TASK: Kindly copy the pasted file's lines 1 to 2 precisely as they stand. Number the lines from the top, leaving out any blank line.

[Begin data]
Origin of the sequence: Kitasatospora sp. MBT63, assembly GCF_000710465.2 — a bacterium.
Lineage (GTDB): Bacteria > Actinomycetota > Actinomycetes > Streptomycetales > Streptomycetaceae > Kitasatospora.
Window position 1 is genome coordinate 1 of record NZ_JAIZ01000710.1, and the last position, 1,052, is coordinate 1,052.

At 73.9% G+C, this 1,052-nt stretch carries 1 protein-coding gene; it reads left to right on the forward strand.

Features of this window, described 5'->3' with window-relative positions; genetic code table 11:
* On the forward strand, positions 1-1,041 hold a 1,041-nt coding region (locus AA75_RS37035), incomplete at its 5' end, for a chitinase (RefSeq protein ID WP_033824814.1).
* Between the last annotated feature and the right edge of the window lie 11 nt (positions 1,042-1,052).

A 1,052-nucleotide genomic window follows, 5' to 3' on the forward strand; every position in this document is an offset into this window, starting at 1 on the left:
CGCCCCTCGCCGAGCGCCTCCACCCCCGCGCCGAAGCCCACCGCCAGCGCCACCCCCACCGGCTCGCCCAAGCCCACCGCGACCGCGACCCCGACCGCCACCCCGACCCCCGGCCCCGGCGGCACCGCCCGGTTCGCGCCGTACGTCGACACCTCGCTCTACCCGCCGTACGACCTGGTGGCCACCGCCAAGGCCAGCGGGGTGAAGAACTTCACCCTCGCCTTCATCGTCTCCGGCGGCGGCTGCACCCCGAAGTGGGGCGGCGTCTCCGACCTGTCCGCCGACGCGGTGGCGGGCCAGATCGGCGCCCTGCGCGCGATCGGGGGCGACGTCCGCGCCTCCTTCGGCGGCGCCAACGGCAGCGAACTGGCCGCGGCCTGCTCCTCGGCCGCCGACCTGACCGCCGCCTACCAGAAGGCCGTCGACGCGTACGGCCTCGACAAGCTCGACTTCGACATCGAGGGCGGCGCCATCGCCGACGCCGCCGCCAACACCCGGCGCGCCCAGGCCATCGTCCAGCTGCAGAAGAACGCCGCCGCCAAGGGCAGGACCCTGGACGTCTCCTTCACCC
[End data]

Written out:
Origin of the sequence: Kitasatospora sp. MBT63, assembly GCF_000710465.2 — a bacterium.
Lineage (GTDB): Bacteria > Actinomycetota > Actinomycetes > Streptomycetales > Streptomycetaceae > Kitasatospora.